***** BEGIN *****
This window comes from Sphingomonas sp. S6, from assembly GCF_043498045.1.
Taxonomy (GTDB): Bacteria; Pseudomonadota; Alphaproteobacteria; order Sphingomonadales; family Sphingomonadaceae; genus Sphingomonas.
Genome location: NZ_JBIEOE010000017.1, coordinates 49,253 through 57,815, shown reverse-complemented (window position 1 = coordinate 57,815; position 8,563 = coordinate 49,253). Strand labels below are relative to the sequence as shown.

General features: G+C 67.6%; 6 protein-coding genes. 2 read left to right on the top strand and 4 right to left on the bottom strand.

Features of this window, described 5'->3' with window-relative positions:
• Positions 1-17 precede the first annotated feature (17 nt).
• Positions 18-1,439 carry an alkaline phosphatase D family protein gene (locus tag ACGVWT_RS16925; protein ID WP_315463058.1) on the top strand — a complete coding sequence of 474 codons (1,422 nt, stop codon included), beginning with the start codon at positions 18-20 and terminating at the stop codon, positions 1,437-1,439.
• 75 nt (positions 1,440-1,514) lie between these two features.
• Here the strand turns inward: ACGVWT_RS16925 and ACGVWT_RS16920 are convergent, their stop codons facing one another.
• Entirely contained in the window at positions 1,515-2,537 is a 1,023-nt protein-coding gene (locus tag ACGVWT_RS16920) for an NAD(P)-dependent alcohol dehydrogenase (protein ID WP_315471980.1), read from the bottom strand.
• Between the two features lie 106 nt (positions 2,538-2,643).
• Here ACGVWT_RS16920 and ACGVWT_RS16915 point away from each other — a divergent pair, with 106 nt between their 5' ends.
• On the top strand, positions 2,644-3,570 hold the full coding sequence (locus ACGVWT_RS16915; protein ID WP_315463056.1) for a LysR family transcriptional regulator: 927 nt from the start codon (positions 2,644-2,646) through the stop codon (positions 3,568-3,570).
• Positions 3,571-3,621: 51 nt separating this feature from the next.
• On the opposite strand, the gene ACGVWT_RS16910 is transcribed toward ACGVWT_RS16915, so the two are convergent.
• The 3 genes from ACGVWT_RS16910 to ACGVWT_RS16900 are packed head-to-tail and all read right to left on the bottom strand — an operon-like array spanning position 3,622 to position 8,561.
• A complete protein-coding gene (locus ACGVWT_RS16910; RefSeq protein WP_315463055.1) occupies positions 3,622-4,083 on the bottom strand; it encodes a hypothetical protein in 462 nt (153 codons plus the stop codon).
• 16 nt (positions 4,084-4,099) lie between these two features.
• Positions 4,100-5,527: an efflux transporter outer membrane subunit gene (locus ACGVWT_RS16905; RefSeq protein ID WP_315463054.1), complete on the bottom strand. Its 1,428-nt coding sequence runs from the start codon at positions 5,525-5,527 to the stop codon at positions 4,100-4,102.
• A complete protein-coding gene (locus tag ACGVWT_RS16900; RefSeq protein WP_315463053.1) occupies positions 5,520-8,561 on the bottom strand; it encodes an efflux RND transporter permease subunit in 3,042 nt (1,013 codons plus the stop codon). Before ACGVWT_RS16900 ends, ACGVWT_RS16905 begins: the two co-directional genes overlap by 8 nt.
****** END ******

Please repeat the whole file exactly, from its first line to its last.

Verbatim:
This window comes from Sphingomonas sp. S6, from assembly GCF_043498045.1.
Taxonomy (GTDB): Bacteria; Pseudomonadota; Alphaproteobacteria; order Sphingomonadales; family Sphingomonadaceae; genus Sphingomonas.
Genome location: NZ_JBIEOE010000017.1, coordinates 49,253 through 57,815, shown reverse-complemented (window position 1 = coordinate 57,815; position 8,563 = coordinate 49,253). Strand labels below are relative to the sequence as shown.

General features: G+C 67.6%; 6 protein-coding genes. 2 read left to right on the top strand and 4 right to left on the bottom strand.

Features of this window, described 5'->3' with window-relative positions:
• Positions 1-17 precede the first annotated feature (17 nt).
• Positions 18-1,439 carry an alkaline phosphatase D family protein gene (locus tag ACGVWT_RS16925; protein ID WP_315463058.1) on the top strand — a complete coding sequence of 474 codons (1,422 nt, stop codon included), beginning with the start codon at positions 18-20 and terminating at the stop codon, positions 1,437-1,439.
• 75 nt (positions 1,440-1,514) lie between these two features.
• Here the strand turns inward: ACGVWT_RS16925 and ACGVWT_RS16920 are convergent, their stop codons facing one another.
• Entirely contained in the window at positions 1,515-2,537 is a 1,023-nt protein-coding gene (locus tag ACGVWT_RS16920) for an NAD(P)-dependent alcohol dehydrogenase (protein ID WP_315471980.1), read from the bottom strand.
• Between the two features lie 106 nt (positions 2,538-2,643).
• Here ACGVWT_RS16920 and ACGVWT_RS16915 point away from each other — a divergent pair, with 106 nt between their 5' ends.
• On the top strand, positions 2,644-3,570 hold the full coding sequence (locus ACGVWT_RS16915; protein ID WP_315463056.1) for a LysR family transcriptional regulator: 927 nt from the start codon (positions 2,644-2,646) through the stop codon (positions 3,568-3,570).
• Positions 3,571-3,621: 51 nt separating this feature from the next.
• On the opposite strand, the gene ACGVWT_RS16910 is transcribed toward ACGVWT_RS16915, so the two are convergent.
• The 3 genes from ACGVWT_RS16910 to ACGVWT_RS16900 are packed head-to-tail and all read right to left on the bottom strand — an operon-like array spanning position 3,622 to position 8,561.
• A complete protein-coding gene (locus ACGVWT_RS16910; RefSeq protein WP_315463055.1) occupies positions 3,622-4,083 on the bottom strand; it encodes a hypothetical protein in 462 nt (153 codons plus the stop codon).
• 16 nt (positions 4,084-4,099) lie between these two features.
• Positions 4,100-5,527: an efflux transporter outer membrane subunit gene (locus ACGVWT_RS16905; RefSeq protein ID WP_315463054.1), complete on the bottom strand. Its 1,428-nt coding sequence runs from the start codon at positions 5,525-5,527 to the stop codon at positions 4,100-4,102.
• A complete protein-coding gene (locus tag ACGVWT_RS16900; RefSeq protein WP_315463053.1) occupies positions 5,520-8,561 on the bottom strand; it encodes an efflux RND transporter permease subunit in 3,042 nt (1,013 codons plus the stop codon). Before ACGVWT_RS16900 ends, ACGVWT_RS16905 begins: the two co-directional genes overlap by 8 nt.